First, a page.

The study aims to investigate and compare the risk-adjusted performance of ethical mutual funds on the American and Scandinavian market. The study is based on the two contradictory theories that ethical funds either underperform conventional funds by operating in a constrained investment universe, or outperform by signaling good managerial skills and mitigating risk through ethical screening. Ethical investment is a growing segment in the financial industry and a greater focus is put on environmental, social and governance factors when making investment decisions. The concept of ethical investment is not determined by a uniform definition, but is dependent on the specific investor’s ethical views and filter for securities selection. Hence, classification of ethical mutual funds has been identified through regional databases that provide list of funds labeled as ethical. A total of 164 ethical funds are sampled and matched with a conventional reference fund to analyze and compare performance. The findings have been conducted through regression analyses on monthly returns using several multifactor models derived from the Capital Asset Pricing Model. The fund performance is measured both on a portfolio level and on an individual fund level in order to test the robustness of the results. Furthermore, the development of ethical performance trough time and during the global financial crisis of 2007/2008 is examined. The results obtained from analyzing the difference in performance of ethical and conventional funds in the period of January 2005 to February 2016 are inconclusive. However, a majority of the results indicating that the market generally does not price ethical funds differently from the nonethical investment strategies. The results from the Norwegian market are an exception, were ethical funds significantly out-perform the conventional funds.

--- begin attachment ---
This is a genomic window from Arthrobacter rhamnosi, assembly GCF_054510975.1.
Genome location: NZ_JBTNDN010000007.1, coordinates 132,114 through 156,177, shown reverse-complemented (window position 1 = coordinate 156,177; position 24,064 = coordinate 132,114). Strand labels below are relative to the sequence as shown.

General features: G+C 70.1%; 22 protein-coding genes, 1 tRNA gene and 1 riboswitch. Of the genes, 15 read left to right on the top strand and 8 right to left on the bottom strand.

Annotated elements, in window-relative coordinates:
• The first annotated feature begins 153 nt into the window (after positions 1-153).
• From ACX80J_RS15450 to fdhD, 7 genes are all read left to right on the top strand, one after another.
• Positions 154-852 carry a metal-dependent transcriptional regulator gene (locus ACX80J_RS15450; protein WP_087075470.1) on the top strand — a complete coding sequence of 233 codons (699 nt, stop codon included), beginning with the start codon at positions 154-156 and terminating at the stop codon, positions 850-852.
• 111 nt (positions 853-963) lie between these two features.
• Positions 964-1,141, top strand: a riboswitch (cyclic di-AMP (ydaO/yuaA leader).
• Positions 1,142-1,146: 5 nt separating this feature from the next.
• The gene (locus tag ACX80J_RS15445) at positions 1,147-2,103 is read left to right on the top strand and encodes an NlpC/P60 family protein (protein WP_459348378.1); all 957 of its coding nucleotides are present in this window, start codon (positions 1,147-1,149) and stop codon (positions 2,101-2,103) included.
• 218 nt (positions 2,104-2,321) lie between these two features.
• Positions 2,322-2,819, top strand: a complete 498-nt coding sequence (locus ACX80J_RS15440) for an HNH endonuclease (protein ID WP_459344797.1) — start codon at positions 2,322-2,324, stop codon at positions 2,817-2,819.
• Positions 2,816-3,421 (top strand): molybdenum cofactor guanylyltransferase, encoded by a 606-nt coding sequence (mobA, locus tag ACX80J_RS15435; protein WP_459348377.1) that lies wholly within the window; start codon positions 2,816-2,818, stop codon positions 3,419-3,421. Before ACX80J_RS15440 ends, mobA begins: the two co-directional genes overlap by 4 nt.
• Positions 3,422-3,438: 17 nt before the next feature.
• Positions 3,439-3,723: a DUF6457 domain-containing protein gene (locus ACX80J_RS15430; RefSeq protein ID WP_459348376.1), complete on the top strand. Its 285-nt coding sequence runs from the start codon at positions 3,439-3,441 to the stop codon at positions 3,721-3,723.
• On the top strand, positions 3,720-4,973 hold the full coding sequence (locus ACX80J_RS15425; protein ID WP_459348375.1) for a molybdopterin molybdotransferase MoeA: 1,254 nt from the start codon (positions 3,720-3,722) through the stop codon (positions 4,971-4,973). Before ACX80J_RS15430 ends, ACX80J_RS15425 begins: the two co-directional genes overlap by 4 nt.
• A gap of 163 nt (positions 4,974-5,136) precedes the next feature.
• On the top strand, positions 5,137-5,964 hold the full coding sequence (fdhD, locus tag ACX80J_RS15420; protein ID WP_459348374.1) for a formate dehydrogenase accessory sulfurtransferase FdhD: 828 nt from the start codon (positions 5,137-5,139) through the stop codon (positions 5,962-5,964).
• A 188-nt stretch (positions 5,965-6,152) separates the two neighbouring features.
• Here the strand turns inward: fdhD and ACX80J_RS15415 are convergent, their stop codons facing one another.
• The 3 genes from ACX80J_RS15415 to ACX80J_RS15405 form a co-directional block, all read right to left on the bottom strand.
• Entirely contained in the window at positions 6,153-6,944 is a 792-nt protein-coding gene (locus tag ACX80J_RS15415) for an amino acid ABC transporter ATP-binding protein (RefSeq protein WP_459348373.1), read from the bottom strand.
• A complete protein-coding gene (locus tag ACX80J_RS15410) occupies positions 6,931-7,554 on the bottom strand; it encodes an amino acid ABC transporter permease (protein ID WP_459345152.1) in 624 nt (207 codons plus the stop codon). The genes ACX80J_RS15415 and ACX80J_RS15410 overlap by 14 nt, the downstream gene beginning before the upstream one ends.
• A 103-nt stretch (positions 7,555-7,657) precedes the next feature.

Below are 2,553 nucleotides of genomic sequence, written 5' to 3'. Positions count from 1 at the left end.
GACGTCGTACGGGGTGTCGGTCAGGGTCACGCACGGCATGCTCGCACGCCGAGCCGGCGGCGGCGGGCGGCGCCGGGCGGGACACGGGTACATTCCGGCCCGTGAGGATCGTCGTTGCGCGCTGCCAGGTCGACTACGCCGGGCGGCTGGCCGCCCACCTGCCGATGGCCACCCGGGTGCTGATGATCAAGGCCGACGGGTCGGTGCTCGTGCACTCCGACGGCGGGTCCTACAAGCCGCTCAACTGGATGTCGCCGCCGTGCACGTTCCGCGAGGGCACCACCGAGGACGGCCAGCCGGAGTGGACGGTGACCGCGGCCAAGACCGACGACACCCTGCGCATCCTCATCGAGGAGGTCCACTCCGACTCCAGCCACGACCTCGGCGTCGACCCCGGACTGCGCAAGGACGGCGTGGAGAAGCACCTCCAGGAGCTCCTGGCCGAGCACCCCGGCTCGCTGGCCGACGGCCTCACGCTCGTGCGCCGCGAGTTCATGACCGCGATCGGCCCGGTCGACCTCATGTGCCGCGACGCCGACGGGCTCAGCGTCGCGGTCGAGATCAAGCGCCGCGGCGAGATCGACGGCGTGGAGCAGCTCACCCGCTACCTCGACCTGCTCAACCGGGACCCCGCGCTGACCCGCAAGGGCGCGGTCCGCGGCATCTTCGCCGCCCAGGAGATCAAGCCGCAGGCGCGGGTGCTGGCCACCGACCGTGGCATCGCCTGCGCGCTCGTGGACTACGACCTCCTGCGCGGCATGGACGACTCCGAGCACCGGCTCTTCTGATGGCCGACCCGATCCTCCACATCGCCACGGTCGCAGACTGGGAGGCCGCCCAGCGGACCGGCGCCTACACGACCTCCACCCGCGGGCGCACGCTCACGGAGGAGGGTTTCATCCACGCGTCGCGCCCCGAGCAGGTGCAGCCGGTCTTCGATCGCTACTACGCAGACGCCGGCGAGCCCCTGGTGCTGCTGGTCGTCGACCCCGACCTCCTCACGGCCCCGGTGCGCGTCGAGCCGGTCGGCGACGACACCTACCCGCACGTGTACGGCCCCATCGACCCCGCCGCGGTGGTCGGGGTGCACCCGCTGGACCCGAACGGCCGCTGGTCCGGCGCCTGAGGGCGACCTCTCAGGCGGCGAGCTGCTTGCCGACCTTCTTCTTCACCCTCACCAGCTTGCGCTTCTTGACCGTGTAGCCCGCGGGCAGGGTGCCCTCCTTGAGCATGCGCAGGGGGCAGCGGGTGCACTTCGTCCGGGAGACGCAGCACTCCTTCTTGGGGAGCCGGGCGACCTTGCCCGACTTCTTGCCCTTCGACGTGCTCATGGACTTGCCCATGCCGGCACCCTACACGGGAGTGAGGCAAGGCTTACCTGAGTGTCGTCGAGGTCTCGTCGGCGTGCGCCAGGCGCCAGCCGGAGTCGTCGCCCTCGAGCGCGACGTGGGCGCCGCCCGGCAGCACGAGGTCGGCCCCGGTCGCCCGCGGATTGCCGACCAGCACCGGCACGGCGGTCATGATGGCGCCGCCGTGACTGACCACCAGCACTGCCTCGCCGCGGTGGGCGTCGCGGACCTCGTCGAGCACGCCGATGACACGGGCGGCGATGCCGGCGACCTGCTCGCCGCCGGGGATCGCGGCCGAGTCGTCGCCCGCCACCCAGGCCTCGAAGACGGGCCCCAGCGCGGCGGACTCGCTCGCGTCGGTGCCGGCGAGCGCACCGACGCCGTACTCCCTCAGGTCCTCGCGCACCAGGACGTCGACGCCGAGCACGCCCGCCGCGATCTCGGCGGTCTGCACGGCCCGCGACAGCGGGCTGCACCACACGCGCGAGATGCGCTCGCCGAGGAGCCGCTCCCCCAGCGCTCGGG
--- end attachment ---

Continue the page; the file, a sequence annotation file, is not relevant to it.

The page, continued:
|Educations||MSc in Advanced Economics and Finance, (Graduate Programme) Final Thesis|
|Number of pages||140|